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I was under the impression that you can't recover "deleted files" from iPhones and their encrypted storage memory the same way you can from a computer.

But after doing some research, there seems to be a bunch of apps that can do just that.

So I'm wondering, is there a way I can securely delete specific messages (personal ones) from my phone, in a way that definitely cannot be recovered if my phone is imaged? I can't wipe the whole phone though, that's off the table.

Essentially what I'd like is the iPhone equivalent of "erase free space" that Disk Utility has, that overwrites all free space so nothing can be accessed.

  • Which apps are you referring to? When you “my phone is imaged” - do you mean by someone who already has got the passcode for decryption? – jksoegaard Apr 2 at 1:06
  • There are a lot of 3rd party apps that claim to be able to recover deletes texts, I haven't actually tried any of them though. And yes, the person imaging the phone will have the passcode. – l008com Apr 2 at 1:07
  • Name one or more of them so that we can know what we’re talking about here. – jksoegaard Apr 2 at 1:08
  • Can we assume anything about the level of sophiscation when imaging? I.e. are we talking a backup made from iTunes, or do you want to be protected against someone who has the skills and hardware to read directly from the NAND flash chips themselves? – jksoegaard Apr 2 at 1:10
  • For example: PhoneRescue, Tenorshare iPhone Data Recovery, WonderShare Dr Fone. They all sound super sketchy but it's important the people getting my phone don't have access to my personal texts. – l008com Apr 2 at 1:10
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The only way to be fully protected against this is to delete the messages from the phone, create a backup of the phone and then completely wipe the phone. You can restore the backup afterwards.

Because wiping the phone means that the encryption keys previously used are thrown out and new ones put in place, it is not possible for a (reasonable) attacker to get to the messages even if they should be available in encrypted form on the NAND flash.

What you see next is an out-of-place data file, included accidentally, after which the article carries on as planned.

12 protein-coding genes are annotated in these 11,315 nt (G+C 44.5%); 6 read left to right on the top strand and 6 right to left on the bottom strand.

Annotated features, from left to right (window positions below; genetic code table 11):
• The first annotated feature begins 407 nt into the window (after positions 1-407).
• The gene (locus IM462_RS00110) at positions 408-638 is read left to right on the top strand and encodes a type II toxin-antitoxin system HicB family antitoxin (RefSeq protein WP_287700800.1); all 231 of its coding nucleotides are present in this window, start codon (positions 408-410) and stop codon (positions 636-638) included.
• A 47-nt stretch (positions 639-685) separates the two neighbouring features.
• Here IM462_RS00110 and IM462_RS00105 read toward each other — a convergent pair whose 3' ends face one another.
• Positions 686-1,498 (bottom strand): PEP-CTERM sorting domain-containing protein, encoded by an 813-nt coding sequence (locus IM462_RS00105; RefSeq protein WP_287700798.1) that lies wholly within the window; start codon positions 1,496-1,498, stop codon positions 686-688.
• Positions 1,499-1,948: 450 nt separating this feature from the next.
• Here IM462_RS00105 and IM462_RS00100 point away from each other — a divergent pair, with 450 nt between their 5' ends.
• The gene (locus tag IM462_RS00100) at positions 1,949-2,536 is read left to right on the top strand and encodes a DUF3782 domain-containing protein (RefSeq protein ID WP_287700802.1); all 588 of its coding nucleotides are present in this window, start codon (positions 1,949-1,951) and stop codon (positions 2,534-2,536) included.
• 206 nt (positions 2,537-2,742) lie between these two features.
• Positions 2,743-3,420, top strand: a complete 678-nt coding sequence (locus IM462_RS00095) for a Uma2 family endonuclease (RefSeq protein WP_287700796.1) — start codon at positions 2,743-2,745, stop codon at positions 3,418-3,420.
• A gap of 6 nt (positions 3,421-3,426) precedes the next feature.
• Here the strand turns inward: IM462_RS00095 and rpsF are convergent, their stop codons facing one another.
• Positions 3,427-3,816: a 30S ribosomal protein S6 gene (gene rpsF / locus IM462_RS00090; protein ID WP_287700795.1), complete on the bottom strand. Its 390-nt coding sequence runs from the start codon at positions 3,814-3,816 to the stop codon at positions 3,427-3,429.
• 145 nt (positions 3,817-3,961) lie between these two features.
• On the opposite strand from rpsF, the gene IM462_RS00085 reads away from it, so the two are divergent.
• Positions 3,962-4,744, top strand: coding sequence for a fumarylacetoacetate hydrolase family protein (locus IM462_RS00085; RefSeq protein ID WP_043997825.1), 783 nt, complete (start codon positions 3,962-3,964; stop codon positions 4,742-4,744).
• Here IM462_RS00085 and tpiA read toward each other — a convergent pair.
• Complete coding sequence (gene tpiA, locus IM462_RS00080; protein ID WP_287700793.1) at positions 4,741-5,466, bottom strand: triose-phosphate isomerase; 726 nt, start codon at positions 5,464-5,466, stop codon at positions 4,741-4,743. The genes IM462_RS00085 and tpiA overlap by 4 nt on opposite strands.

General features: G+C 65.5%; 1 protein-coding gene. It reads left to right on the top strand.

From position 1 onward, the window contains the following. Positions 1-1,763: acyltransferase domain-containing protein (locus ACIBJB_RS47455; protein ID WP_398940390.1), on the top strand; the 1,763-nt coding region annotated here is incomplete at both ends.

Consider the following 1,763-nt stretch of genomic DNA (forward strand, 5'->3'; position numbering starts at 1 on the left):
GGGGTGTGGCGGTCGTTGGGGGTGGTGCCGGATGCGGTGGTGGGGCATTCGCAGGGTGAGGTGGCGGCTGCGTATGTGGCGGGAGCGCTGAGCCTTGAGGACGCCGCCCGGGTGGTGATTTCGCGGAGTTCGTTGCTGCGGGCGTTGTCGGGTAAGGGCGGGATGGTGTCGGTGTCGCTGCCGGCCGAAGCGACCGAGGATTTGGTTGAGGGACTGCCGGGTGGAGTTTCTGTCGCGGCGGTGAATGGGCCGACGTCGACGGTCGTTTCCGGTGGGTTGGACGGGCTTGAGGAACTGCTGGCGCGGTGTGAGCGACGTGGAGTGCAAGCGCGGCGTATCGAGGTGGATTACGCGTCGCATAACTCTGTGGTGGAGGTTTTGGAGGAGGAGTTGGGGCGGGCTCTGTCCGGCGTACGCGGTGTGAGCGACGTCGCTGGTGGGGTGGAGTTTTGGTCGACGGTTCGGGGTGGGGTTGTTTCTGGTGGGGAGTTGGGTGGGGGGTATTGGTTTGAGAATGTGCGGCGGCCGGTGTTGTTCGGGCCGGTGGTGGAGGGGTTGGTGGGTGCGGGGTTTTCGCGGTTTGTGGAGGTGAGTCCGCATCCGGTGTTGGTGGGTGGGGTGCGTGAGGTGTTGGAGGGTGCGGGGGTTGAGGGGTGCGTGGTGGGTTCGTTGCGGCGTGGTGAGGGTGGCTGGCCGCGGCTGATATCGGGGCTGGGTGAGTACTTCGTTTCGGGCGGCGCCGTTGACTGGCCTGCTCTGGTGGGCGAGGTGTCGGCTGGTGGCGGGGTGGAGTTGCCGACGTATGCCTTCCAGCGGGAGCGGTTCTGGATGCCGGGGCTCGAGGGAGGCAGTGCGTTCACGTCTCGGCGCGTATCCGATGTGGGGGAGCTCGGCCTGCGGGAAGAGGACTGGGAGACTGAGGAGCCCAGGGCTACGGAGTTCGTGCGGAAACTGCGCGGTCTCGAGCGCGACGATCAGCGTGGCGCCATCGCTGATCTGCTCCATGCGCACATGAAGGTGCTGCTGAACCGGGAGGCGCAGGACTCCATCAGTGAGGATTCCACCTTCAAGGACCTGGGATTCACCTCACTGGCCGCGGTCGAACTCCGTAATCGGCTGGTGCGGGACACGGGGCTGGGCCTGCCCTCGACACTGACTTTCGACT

If you know the file structure of the app that the messages are saved in, it is possible to create a somewhat weaker defense against outsiders accessing your now-deleted texts. For example if the messages are stored in a SQLite database (such as with for example the Messages app), you could jailbreak the phone, export the database to a dump text file (which wouldn’t contain the deleted messages), remove the original database and then fill up the disk with random bytes. When the disk is filled up, delete the file with random bytes and import your database dump as a SQLite database.

The above mentioned procedure is necessary because when you delete a single message from a SQLite database, it is not a file that is removed. It is merely space within a file that is marked as non-used at the application layer. The file is not shrunk nor does the operating system know that parts of the file are non-used. The above mentioned process forces these deleted areas to be made available to the operating system for overwriting.

In addition overwriting is in itself not a good protection on a NAND flash disk with wear-leveling (i.e. the flash storage in a modern iPhone is comparable to a SSD drive with its own controller, etc.). The reason being that even when you overwrite a data block on disk, the controller inside the flash storage might decide to simply “stow away” that physical block and map other physical blocks in instead. This is a byproduct of wear-leveling.

  • So theres no known way of overwriting free space, to make deleted files nonexistent without doing the full wipe? (I wish iPhone had a Disk Utility) – l008com Apr 2 at 1:19
  • Yes there is - but that won’t protect you as it doesn’t overwrite “free” space within files. In addition overwriting doesn’t fully protect you in a NAND flash scenario because of wear-leveling. It only really works on spinning disk drives. – jksoegaard Apr 2 at 1:20
  • Ok heres a question. If we do go the backup-wipe-restore route, WOULD that even protect us from getting deletes messages recovered? If all of the Messages are stored in a single SQLlite database, then isn't that file going to be backed up and restored, deleted table rows and all? – l008com Apr 2 at 1:37
  • Combine the two methods for the best protection. – jksoegaard Apr 2 at 5:29

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